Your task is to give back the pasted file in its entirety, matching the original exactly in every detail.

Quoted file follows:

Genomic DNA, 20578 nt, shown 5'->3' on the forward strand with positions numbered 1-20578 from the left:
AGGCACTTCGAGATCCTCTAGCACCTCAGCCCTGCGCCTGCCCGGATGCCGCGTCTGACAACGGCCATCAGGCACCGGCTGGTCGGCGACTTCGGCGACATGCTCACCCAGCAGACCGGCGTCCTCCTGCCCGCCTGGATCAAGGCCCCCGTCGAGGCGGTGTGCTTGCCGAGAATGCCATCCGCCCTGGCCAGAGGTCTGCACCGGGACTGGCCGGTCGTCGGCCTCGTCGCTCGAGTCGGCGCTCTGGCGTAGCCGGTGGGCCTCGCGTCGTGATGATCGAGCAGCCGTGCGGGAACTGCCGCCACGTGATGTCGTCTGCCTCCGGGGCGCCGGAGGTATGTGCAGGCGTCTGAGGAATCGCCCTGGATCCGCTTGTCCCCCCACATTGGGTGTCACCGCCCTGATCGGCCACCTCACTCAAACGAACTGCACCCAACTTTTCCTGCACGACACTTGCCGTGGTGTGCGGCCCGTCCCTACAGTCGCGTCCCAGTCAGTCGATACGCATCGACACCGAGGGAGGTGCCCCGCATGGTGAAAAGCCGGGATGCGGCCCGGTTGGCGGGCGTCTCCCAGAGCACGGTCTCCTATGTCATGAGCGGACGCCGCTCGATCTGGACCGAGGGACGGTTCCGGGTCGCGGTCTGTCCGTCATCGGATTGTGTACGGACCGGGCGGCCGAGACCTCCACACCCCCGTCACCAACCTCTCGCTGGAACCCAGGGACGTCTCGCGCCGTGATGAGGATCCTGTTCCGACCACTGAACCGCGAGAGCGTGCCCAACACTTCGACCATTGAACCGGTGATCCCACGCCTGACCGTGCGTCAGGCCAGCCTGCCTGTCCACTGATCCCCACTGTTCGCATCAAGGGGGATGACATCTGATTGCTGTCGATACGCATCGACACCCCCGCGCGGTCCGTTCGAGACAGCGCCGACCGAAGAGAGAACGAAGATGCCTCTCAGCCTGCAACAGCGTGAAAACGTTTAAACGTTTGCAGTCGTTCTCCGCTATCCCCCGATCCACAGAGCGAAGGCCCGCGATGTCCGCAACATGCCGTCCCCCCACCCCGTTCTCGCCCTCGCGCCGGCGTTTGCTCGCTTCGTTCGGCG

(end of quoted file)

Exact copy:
Genomic DNA, 20578 nt, shown 5'->3' on the forward strand with positions numbered 1-20578 from the left:
AGGCACTTCGAGATCCTCTAGCACCTCAGCCCTGCGCCTGCCCGGATGCCGCGTCTGACAACGGCCATCAGGCACCGGCTGGTCGGCGACTTCGGCGACATGCTCACCCAGCAGACCGGCGTCCTCCTGCCCGCCTGGATCAAGGCCCCCGTCGAGGCGGTGTGCTTGCCGAGAATGCCATCCGCCCTGGCCAGAGGTCTGCACCGGGACTGGCCGGTCGTCGGCCTCGTCGCTCGAGTCGGCGCTCTGGCGTAGCCGGTGGGCCTCGCGTCGTGATGATCGAGCAGCCGTGCGGGAACTGCCGCCACGTGATGTCGTCTGCCTCCGGGGCGCCGGAGGTATGTGCAGGCGTCTGAGGAATCGCCCTGGATCCGCTTGTCCCCCCACATTGGGTGTCACCGCCCTGATCGGCCACCTCACTCAAACGAACTGCACCCAACTTTTCCTGCACGACACTTGCCGTGGTGTGCGGCCCGTCCCTACAGTCGCGTCCCAGTCAGTCGATACGCATCGACACCGAGGGAGGTGCCCCGCATGGTGAAAAGCCGGGATGCGGCCCGGTTGGCGGGCGTCTCCCAGAGCACGGTCTCCTATGTCATGAGCGGACGCCGCTCGATCTGGACCGAGGGACGGTTCCGGGTCGCGGTCTGTCCGTCATCGGATTGTGTACGGACCGGGCGGCCGAGACCTCCACACCCCCGTCACCAACCTCTCGCTGGAACCCAGGGACGTCTCGCGCCGTGATGAGGATCCTGTTCCGACCACTGAACCGCGAGAGCGTGCCCAACACTTCGACCATTGAACCGGTGATCCCACGCCTGACCGTGCGTCAGGCCAGCCTGCCTGTCCACTGATCCCCACTGTTCGCATCAAGGGGGATGACATCTGATTGCTGTCGATACGCATCGACACCCCCGCGCGGTCCGTTCGAGACAGCGCCGACCGAAGAGAGAACGAAGATGCCTCTCAGCCTGCAACAGCGTGAAAACGTTTAAACGTTTGCAGTCGTTCTCCGCTATCCCCCGATCCACAGAGCGAAGGCCCGCGATGTCCGCAACATGCCGTCCCCCCACCCCGTTCTCGCCCTCGCGCCGGCGTTTGCTCGCTTCGTTCGGCG